I've just built my Gakkenflex on my first film it kept slipping and not advancing properly. So here is a quick fix.
All you will need for this is a thin piece of card or foam. I used a little piece of sticky backed foam I had left over from a seal kit I had for my Yashica Electro.
The reason for this tip is that when I put my first film in my GakkenFlex and tried to forward the film it kept on slipping off the sprocket pins and would not move the film advance wheel properly, so I didn’t have a clue if I’d advanced the film either too much or not enough.
All you will need to do is cut your card/foam to fit in between the first two rails on the back of the Gakkenflex and stick it down so it covers the sprocket wheel when the back is closed. (see the picture I’ve included)
It works a treat and also puts a little more tension on the advance so the film lies flat against the back…..
Hope you like the tip and I’ll post my first roll when I’ve developed them.
With the holidays just around the corner, it's a great time to make sure you have loads of wonderful films for all the fun festivities coming up. Today's Advent deal of the day is here to help you do just that! Head on over to the Online Shop and save 10% on our wide selection of films. Do the right thing and keep your camera happy this year!
My name is Amber Valentine and I have a confession to make: I’m not really a photographer. I have a website full of photographs, a bookshelf full of cameras, film waiting to be developed, and a wall full of framed pictures I’ve taken. Even so, I don’t really consider myself a photographer per se. I think that Lomography is more about the experimentation and the fun of film than it is about the photography, and that experimentation is part of the reason I have embraced Lomography so.
A movie's parting shot is a crucial element in the sense that it could either make or break the lasting impression that it would have on its audience. It could either wrap things up quite nicely and leave viewers satisfied, or it could do otherwise. For many, it's often the first thing that comes to mind long after the final credits have rolled out.
For the last year we've been working on the next version of Lomography. We based our work on the feedback you’ve given us over the years and we wanted to share it as early as possible with you and can’t wait to hear what you think. Just one warning first: it is still in development and things can break. All the photos, comments, likes, homes and everything else were transferred as of October 16th, 2014. So anything you do on next.lomography.com won't be reflected on www.lomography.com and vice versa. Once we are done with testing, everything you did here will be deleted again. So this is a big playground for you to explore.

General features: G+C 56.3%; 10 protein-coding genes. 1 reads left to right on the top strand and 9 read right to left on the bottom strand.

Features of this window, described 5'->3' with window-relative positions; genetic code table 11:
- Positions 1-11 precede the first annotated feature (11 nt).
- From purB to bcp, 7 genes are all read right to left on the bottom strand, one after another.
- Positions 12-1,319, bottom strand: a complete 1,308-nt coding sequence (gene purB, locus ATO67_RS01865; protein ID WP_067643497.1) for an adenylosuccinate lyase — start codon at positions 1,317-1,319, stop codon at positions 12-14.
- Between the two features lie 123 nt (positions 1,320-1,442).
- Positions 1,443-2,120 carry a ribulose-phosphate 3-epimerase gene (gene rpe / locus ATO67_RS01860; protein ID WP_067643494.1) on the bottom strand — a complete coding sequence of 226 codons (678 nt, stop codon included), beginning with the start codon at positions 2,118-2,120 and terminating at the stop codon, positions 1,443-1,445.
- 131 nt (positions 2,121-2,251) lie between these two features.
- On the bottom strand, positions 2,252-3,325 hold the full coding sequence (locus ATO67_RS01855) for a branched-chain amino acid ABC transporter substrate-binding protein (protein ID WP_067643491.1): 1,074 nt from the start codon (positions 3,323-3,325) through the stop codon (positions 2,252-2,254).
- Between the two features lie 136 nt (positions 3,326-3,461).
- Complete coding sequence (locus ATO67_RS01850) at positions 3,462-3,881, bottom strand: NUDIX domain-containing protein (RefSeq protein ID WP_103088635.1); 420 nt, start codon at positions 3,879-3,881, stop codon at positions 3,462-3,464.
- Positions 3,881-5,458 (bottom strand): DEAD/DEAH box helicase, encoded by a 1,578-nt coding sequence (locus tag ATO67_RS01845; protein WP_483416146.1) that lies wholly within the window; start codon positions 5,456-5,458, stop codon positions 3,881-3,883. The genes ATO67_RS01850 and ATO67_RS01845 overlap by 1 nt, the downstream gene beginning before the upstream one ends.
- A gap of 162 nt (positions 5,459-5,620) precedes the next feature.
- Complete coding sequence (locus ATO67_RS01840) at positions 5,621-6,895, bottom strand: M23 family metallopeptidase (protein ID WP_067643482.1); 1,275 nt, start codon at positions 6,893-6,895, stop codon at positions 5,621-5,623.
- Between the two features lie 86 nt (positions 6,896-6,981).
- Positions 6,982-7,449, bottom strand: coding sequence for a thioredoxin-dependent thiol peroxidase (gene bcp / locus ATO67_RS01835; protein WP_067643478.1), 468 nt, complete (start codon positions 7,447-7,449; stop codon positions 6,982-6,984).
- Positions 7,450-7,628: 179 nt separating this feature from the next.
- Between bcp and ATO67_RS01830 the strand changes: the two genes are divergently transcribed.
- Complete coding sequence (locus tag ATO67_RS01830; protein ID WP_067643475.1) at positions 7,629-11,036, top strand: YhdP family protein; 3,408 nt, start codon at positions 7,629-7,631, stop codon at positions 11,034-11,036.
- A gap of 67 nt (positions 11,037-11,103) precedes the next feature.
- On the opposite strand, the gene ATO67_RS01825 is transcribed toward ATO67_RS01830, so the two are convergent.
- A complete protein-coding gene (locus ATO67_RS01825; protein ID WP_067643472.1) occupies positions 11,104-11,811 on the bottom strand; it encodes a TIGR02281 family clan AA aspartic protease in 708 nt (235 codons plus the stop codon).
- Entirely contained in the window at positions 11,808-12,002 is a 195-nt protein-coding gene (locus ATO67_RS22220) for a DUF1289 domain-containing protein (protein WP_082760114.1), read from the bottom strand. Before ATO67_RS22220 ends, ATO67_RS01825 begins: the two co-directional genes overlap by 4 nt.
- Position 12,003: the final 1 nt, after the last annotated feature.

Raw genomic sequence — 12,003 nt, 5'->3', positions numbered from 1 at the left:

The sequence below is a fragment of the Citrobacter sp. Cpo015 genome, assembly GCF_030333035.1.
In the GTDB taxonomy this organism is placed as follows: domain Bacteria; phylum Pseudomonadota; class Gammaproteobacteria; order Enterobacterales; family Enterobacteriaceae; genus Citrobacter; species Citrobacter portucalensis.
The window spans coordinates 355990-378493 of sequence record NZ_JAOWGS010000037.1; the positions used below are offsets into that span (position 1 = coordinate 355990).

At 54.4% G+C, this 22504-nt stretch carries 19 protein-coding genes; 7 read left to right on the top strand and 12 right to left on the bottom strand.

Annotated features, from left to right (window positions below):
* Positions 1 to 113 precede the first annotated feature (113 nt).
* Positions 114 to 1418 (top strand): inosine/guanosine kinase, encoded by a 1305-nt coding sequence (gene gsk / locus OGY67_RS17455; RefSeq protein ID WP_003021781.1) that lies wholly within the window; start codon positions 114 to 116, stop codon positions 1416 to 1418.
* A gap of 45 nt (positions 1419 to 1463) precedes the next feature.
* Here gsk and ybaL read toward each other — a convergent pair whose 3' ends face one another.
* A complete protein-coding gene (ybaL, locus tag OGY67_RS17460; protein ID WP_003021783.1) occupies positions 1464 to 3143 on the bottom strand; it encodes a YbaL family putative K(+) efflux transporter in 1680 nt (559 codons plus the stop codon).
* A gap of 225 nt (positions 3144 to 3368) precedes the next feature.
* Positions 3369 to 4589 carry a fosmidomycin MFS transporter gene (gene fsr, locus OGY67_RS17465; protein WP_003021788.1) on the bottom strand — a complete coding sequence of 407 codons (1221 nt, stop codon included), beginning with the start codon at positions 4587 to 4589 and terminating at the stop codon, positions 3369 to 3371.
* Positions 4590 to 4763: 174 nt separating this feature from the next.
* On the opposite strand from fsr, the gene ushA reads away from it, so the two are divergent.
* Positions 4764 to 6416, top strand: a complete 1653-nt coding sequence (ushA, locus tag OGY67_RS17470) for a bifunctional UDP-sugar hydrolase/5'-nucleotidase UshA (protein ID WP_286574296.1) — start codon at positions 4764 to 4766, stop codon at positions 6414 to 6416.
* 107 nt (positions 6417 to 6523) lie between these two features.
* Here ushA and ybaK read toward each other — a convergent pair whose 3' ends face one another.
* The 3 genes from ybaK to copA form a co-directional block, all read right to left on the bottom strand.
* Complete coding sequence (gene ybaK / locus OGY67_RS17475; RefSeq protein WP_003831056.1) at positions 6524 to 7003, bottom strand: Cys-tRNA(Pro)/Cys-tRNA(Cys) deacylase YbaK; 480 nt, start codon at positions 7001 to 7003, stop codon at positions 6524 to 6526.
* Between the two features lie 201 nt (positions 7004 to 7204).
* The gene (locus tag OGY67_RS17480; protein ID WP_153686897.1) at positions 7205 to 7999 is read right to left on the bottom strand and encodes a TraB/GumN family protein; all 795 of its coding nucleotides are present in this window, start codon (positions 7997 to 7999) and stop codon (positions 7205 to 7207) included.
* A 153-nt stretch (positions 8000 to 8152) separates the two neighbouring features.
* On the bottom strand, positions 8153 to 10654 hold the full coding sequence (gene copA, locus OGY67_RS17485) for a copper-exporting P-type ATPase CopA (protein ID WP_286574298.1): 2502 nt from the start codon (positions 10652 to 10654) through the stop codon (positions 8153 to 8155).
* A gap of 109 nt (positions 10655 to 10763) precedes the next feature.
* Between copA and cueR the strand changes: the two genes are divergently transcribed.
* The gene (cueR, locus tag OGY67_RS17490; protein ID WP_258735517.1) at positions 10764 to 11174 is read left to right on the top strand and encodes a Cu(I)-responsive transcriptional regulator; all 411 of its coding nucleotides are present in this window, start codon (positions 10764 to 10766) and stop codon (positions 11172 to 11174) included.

The Petzval Lens was the first truly practicable portrait lens ever created and thus was the ultimate gift to early photography. We at Lomography feel that this lens and its inventor deserve some attention so here is the first of a series of articles on Joseph Petzval and the first Petzval Lens.
Really want to bring your film photos to life? We’re now offering totally analogue fine art prints in a host of large sizes and formats! Carefully enlarged from your negatives onto premium photographic paper by lab professionals, each picture is a unique piece of craftsmanship.
I don’t like to split. A split means distance, separation, it means categorical divergence. We split hairs, we split incomes, we split up. So the first thing we have to know here is that a Splitzer – different from what you might have thought - is not at all a nasty boy splitting things up.
This article is a tribute to the great Portuguese film director Manoel de Oliveira, who died last April 2. With an old Praktica loaded with a roll of black and white film, I captured so enthusiastically his city Oporto (Porto) with its famous Ribeira district, the most characteristic of the Lusitanian town. It was here that more than 70 years ago, Manoel De Oliveira created a timeless masterpiece: "Aniki-Bòbò"!
Sira Pocovi, better known in the Lomography community as sirapocovi, is a London-based camera trainee who assists camera crews on film sets. It's no surprise, then, that she's so smitten with the LomoKino! Here, Pocovi opens up on her experiences filming with this camera as well as her project, Lomokovi Films.
Not long after Alex Timmermans purchased his first digital camera at the turn of the century, he quickly realized the trappings of digital photography couldn't fulfill his personal photographic desires. He then began searching for a more challenging process — one that wasn't so predictable. His journey eventually landed him back at the roots of analogue photography, specifically employing the wet plate collodion process using original Petzval lenses. This antique photographic process found in him a renewed inspiration and has since become his passion, which is evident in both his words and his images.
It had been five years since my last visit to the Côte d'Azur in France. During this period, I took to film photography again. And so for my return, I was looking forward to capturing, with my handy film cameras, some of that special light and blue sea that had drawn so many artists to the Riviera.